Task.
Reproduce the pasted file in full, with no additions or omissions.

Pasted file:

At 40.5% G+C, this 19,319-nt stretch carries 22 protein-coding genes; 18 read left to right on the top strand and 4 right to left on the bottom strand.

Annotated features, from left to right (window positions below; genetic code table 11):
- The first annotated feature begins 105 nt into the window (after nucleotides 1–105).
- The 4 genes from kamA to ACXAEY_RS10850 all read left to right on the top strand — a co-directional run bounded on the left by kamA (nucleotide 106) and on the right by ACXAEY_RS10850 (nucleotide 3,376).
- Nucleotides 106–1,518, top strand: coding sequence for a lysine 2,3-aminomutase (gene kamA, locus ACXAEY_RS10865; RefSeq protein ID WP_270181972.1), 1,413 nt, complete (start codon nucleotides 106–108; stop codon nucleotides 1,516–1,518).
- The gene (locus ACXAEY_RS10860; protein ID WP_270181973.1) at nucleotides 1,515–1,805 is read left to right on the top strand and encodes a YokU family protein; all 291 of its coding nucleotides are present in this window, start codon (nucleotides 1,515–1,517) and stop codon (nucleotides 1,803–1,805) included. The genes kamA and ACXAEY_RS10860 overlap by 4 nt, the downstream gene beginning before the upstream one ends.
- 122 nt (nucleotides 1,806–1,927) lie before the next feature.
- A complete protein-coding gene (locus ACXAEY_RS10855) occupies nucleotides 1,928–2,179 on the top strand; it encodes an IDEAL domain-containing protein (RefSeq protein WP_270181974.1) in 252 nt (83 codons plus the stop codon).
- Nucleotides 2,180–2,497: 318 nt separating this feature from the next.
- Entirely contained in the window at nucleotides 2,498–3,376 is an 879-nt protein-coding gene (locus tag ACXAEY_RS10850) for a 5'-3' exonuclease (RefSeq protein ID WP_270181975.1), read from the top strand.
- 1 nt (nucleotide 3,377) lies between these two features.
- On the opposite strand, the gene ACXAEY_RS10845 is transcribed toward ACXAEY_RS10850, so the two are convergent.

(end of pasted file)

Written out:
At 40.5% G+C, this 19,319-nt stretch carries 22 protein-coding genes; 18 read left to right on the top strand and 4 right to left on the bottom strand.

Annotated features, from left to right (window positions below; genetic code table 11):
- The first annotated feature begins 105 nt into the window (after nucleotides 1–105).
- The 4 genes from kamA to ACXAEY_RS10850 all read left to right on the top strand — a co-directional run bounded on the left by kamA (nucleotide 106) and on the right by ACXAEY_RS10850 (nucleotide 3,376).
- Nucleotides 106–1,518, top strand: coding sequence for a lysine 2,3-aminomutase (gene kamA, locus ACXAEY_RS10865; RefSeq protein ID WP_270181972.1), 1,413 nt, complete (start codon nucleotides 106–108; stop codon nucleotides 1,516–1,518).
- The gene (locus ACXAEY_RS10860; protein ID WP_270181973.1) at nucleotides 1,515–1,805 is read left to right on the top strand and encodes a YokU family protein; all 291 of its coding nucleotides are present in this window, start codon (nucleotides 1,515–1,517) and stop codon (nucleotides 1,803–1,805) included. The genes kamA and ACXAEY_RS10860 overlap by 4 nt, the downstream gene beginning before the upstream one ends.
- 122 nt (nucleotides 1,806–1,927) lie before the next feature.
- A complete protein-coding gene (locus ACXAEY_RS10855) occupies nucleotides 1,928–2,179 on the top strand; it encodes an IDEAL domain-containing protein (RefSeq protein WP_270181974.1) in 252 nt (83 codons plus the stop codon).
- Nucleotides 2,180–2,497: 318 nt separating this feature from the next.
- Entirely contained in the window at nucleotides 2,498–3,376 is an 879-nt protein-coding gene (locus tag ACXAEY_RS10850) for a 5'-3' exonuclease (RefSeq protein ID WP_270181975.1), read from the top strand.
- 1 nt (nucleotide 3,377) lies between these two features.
- On the opposite strand, the gene ACXAEY_RS10845 is transcribed toward ACXAEY_RS10850, so the two are convergent.